Ductal carcinoma in situ treatment can be highly effective. Because this cancer is noninvasive, it’s often possible to remove all of the cancerous cells from the body during a single surgery. Many patients opt for a traditional lumpectomy, in which a surgeon removes all of the cancerous cells but leaves the majority of the breast intact. However, some patients choose a mastectomy (removal of the entire breast) for additional peace of mind.
Depending on the type of surgery a patient chooses, additional treatments might be recommended to help reduce the risk of the cancer coming back in the future. For example, more extensive treatments might be recommended for patients whose cancers are exceptionally large or high-grade, or for younger patients who have a greater risk of experiencing recurrences during their lifetimes. Post-operative treatment options include:
- External beam radiation therapy, in which high-energy beams are delivered to an entire breast (or a smaller, carefully targeted part of the breast) from an external machine
- Internal partial-breast irradiation, in which radioactive implants are inserted directly into a breast to deliver ionizing radiation to a more limited area, then removed after several weeks
- Tamoxifen, a medication that can attach itself to the receptors on hormone-receptive breast cancer cells, preventing the cells from receiving growth signals.
- Aromatase inhibitors, another form of hormonal therapy that can help reduce the amount of estrogen produced by a woman’s body and potentially reduce the risk of a recurrence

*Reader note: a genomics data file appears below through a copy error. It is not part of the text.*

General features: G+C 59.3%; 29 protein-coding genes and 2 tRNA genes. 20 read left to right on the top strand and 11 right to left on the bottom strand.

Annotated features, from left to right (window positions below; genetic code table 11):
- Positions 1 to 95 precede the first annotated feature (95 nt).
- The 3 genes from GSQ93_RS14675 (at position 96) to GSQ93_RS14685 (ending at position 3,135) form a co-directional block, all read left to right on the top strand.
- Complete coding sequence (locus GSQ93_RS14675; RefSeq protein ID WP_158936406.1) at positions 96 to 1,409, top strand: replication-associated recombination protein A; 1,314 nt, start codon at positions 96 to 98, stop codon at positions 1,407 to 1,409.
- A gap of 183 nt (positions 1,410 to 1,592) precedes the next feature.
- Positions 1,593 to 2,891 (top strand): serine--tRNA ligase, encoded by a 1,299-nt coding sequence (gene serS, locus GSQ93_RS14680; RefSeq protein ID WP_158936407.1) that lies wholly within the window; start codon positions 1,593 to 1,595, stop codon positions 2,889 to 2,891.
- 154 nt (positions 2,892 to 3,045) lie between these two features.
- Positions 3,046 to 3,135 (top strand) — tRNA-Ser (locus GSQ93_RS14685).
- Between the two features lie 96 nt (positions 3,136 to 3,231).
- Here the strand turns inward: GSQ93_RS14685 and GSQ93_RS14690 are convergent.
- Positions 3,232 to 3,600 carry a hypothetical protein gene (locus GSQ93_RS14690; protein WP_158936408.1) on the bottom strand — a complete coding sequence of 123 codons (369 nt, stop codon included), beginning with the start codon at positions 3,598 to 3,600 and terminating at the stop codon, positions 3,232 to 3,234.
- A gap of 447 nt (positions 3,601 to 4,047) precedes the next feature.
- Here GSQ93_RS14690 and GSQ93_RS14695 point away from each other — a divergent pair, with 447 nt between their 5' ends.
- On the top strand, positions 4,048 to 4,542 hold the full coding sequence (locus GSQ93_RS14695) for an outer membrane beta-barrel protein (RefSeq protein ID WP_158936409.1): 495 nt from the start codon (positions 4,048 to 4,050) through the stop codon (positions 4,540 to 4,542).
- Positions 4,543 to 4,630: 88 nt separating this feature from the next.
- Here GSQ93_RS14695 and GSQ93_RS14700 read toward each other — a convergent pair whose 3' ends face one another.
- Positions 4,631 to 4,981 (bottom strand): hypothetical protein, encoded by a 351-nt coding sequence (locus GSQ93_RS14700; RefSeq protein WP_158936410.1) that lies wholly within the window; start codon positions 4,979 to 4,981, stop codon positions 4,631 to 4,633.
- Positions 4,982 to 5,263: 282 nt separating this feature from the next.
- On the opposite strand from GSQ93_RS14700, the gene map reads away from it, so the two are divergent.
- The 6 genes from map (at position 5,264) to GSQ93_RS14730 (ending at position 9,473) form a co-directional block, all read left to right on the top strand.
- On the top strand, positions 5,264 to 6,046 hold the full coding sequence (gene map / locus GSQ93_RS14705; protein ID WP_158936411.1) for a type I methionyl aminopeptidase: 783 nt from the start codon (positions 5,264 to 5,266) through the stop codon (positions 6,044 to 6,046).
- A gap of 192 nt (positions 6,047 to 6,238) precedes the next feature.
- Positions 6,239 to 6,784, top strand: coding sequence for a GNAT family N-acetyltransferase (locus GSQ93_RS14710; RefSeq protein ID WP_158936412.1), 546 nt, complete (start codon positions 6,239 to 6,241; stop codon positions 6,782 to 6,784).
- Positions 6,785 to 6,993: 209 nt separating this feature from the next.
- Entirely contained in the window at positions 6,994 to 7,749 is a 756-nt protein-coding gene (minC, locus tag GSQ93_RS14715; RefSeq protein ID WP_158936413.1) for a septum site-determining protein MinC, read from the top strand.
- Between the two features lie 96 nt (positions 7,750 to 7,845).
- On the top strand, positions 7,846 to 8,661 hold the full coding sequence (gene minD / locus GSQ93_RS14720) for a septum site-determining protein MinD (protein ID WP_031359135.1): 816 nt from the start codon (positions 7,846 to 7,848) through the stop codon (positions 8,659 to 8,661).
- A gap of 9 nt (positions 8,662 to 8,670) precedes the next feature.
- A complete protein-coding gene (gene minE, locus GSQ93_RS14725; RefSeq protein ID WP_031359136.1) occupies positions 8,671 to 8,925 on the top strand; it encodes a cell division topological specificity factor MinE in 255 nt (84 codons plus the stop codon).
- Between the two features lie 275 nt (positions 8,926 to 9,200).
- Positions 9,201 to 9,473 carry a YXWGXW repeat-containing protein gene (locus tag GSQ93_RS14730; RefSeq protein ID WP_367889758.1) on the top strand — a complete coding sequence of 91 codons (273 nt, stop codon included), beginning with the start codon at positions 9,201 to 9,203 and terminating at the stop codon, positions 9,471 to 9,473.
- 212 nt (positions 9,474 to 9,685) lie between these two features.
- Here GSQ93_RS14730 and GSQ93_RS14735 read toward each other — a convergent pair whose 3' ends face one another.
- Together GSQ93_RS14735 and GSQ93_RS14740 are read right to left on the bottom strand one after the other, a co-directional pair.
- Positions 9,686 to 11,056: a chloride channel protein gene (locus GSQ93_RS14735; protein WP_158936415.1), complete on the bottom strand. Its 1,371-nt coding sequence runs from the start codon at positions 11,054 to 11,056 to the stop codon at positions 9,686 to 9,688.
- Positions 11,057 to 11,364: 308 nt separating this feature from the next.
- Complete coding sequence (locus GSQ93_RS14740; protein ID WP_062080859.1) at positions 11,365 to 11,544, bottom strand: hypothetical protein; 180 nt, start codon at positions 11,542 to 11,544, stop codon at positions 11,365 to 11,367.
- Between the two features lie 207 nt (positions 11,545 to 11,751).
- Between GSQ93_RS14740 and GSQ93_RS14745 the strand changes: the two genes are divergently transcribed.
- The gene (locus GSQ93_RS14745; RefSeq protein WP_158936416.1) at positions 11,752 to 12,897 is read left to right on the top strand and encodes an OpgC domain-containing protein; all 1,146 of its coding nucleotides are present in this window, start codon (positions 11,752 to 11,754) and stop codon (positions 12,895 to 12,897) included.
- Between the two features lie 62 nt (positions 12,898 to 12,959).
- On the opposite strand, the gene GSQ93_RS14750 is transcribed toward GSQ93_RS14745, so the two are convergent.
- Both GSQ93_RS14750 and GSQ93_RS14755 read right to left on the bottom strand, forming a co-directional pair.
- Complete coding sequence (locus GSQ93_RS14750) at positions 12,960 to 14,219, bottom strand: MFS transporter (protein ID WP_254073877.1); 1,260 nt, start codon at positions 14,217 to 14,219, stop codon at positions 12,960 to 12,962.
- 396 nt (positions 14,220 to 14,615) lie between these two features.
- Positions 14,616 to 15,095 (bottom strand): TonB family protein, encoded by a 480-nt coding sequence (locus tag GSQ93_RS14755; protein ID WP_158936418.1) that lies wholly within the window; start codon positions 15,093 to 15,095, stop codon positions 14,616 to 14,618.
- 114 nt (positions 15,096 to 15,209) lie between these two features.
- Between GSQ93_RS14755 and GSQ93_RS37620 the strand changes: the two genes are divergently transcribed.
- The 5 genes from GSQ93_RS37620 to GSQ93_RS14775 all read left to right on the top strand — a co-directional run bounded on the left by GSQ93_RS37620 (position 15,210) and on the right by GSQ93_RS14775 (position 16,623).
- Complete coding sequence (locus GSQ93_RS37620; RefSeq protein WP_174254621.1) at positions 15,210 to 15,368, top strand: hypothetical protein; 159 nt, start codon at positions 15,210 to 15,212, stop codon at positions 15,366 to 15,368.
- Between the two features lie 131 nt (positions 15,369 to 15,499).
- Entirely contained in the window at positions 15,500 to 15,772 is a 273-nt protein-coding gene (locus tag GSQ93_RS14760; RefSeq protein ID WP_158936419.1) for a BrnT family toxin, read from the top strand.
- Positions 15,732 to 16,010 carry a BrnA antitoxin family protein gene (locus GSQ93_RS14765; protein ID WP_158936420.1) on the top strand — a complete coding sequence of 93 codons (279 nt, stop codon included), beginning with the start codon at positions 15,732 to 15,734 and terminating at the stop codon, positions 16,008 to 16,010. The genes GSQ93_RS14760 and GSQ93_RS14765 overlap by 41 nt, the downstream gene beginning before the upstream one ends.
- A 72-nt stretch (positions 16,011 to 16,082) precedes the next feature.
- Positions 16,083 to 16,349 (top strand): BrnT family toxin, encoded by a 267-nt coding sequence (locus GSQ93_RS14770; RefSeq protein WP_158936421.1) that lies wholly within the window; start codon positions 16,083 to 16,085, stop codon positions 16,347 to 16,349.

Even though many cases of ductal carcinoma in situ will not develop into an invasive cancer, treatment is still necessary for essentially every patient. That’s because there is not yet a reliable way to determine which cases will eventually progress into a more advanced-stage cancer and which will stay confined to the milk ducts. Until such a test is developed, prompt and proactive treatment is the best approach for all patients.
At Moffitt Cancer Center, we offer a wide range of ductal carcinoma in situ treatment options. This includes surgery to remove cancerous cells from a breast, as well as radiation therapy and hormone therapy to destroy residual cells. And, through volunteer participation in our clinical trials, patients can also access some of the newest and most promising therapies before they are widely available in other settings.
At Moffitt, each patient’s treatment plan is designed by a collaborative, multispecialty team of oncologists and other cancer experts, with options carefully selected based on the potential outcomes and likely impact on the patient’s quality of life. Reconstructive surgeries, integrative medicine services and other supportive options are also provided as part of our commitment to comprehensive care.